The UK Government is planning for Border Control Posts (BCPs) in Northern Ireland - what I had told FTA members in December is becoming reality: there will be SPS checks on goods coming from GB in NI ports. Still, there are lots of details to clarify 1/ bbc.co.uk/news/amp/uk-no…
BCPs will need to be big enough to handle new volumes - that's a question of space & resources. Industry will need to know what type of products they can handle (not all products can go through all BCPs) + their opening hours. 2/
That's critical to know which BCPs (& therefore which ports) to use. Controls at BCPs are only 1 dimension of SPS requirements. Exporters will need to have export health certificates, catch certificates or phytosanitary certificates. They will need to find enough vets etc... 3/
@AnnaJerzewska The #transport dimension of the agreement shouldn't be neglected. Without a solution for haulage & air freight in particular, I don't see disruptions being minimal or lasting just a few weeks. It will be equally critical for everyone to have been able to prepare adequately. 1/
@AnnaJerzewska What's at stake won't just be border delays, however problematic that might be. Those that won't have been able to prepare will NOT be able to send their goods or receive goods across the border. Boarding or access to the terminal will be denied without the right formalities. 2/
@AnnaJerzewska Preparing can only work if companies have the space, bandwidth & means to do so + depends on having clear processes & expectations defined. We're not there yet & will need to get there very quickly for the end of the transition to happen as smoothly as possible. 3/
@mossels6 Of course I've not heard about it now for first time! But you can't possibly compare what it means for deep sea & what it means for ro-ro through the Dover strait. Crossing times are widely different & the responsibility for accompanied ro-ro falls on multitude of hauliers.
@mossels6 ICS 2 is only being implemented now for limited number of transport modes (with start in 2021), not before a few years for road, and UK is - to the best of my knowledge - not planning to move to ICS 2.
@mossels6 As to the number of data elements required, it depends on the mode of transport. For road (which also applies for accompanied ro-ro), you're looking at over 40 data elements for entry summary declarations. Including data not available by the time the declaration will be needed...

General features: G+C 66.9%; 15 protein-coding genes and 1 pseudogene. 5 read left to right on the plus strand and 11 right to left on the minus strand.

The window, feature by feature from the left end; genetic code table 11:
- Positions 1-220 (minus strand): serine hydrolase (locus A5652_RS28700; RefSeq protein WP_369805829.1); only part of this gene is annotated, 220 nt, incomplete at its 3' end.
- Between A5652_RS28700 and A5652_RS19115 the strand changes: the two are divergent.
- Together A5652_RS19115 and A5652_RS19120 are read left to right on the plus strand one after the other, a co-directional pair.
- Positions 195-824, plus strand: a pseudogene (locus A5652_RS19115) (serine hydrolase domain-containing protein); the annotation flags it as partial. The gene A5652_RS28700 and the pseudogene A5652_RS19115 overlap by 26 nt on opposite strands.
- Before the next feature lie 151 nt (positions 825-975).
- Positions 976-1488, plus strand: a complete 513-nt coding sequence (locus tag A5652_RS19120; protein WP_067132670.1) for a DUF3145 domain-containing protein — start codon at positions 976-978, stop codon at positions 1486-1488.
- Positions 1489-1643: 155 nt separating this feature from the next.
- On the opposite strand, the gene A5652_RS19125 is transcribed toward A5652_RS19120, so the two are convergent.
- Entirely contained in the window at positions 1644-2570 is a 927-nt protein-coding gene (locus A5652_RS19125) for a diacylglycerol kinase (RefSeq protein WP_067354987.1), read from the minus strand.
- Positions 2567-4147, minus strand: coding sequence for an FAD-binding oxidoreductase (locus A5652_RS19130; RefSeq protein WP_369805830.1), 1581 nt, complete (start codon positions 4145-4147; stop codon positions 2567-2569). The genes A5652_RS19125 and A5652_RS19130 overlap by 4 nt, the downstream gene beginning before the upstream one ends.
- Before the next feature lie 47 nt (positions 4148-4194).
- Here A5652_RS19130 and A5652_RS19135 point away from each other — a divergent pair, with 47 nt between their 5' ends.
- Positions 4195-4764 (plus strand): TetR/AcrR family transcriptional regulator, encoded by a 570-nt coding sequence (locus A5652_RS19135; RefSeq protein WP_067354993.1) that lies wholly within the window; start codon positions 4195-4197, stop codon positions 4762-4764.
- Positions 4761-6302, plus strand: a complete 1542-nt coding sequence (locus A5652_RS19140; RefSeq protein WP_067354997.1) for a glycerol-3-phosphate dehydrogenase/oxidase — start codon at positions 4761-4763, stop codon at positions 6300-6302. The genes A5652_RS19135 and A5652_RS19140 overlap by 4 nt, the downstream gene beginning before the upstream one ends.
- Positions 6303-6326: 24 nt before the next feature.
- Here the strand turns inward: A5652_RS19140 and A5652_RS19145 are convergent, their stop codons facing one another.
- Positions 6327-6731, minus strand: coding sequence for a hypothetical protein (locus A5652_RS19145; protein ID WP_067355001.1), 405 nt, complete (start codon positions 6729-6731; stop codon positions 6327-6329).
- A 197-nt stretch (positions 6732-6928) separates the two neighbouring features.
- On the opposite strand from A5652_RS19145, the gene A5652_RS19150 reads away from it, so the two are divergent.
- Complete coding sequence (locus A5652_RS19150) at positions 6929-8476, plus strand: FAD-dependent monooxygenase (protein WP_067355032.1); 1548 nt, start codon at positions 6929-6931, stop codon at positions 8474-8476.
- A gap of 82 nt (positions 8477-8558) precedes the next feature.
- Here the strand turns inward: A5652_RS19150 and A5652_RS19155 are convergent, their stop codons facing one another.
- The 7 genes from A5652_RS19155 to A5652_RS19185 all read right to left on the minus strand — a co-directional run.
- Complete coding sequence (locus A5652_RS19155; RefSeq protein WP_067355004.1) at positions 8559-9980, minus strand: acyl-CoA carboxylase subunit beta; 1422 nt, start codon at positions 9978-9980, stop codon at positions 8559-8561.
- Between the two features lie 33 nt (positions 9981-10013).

Remember the 50,000 customs agents (intermediaries, not border force officials) needed to deal with post-transition customs formalities @pmdfoster@lisaocarroll@adampayne26@alanbeattie ? We checked this with members of our customs WG yesterday - over 20 companies... 1/
...from large logistics companies to smaller haulage firms & big retailers and manufacturers. They reckon that this number underestimates the needs, if anything. It's about right if you only consider the volume of new declarations required. 2/
But it does not take into account the need for safety & security declarations - which we've since learnt will most likely be required, trade agreement or not. Nor does it take into account the fact that the low value consignment relief will be abolished at the end of 2020. 3/
Sorry @afneil but even if the UK were to leave the transition period without an agreement, it would not have 'total regulatory freedom' as you claim. The UK has signed up to many international conventions & is thereby bound by rules which set global or regional standards 1/
Many of these rules constrain what the UK Government could do, from WTO most favoured nation principle to the ISPM-15 standard for pallets and the CITES convention for endangered species, AETR rules for professional drivers to the WCO Safe Framework and many, many more besides 2/
We all live in a globalised & rules-based world, and I don't think that many countries have full & absolute regulatory freedom these days. So let's not pretend it would be the case or that the only thing required would be to leave the transition without an agreement in place.
Tariffs are only 1 dimension of the costs associated with international trade. Non-tariff barriers matter & shouldn't be underestimated - from the cost of completing declarations to additional regulatory costs + adaptation of supply chains to mitigate delays (warehousing...) 1/
And I'm not even talking about training & recruitment costs, cost of stockpiling for multiple deadlines in 2019, consulting costs etc... which are perhaps more temporary. Also consider potential additional transport costs (drivers waiting time, restrictions making journeys... 2/
...less profitable for operators, etc). For customs alone, HMRC estimated in October 2019 that the cost of making declarations for UK businesses would be £7.5 billion. @jdportes@julianHjessop@lizzzburden@pmdfoster - hard to reconcile that with £8.3 billion savings figure /3
@jjzd@davidmcallister@berndlange@CHansenEU@EP_Trade For some of the things I’m suggesting, yes. Aviation agreements are quite common (eg with the US), AEO MRA has even been granted to China, for SPS, EU-NZ is probably 2d best option after Switzerland. For safety & security, it depends on what you call alignment.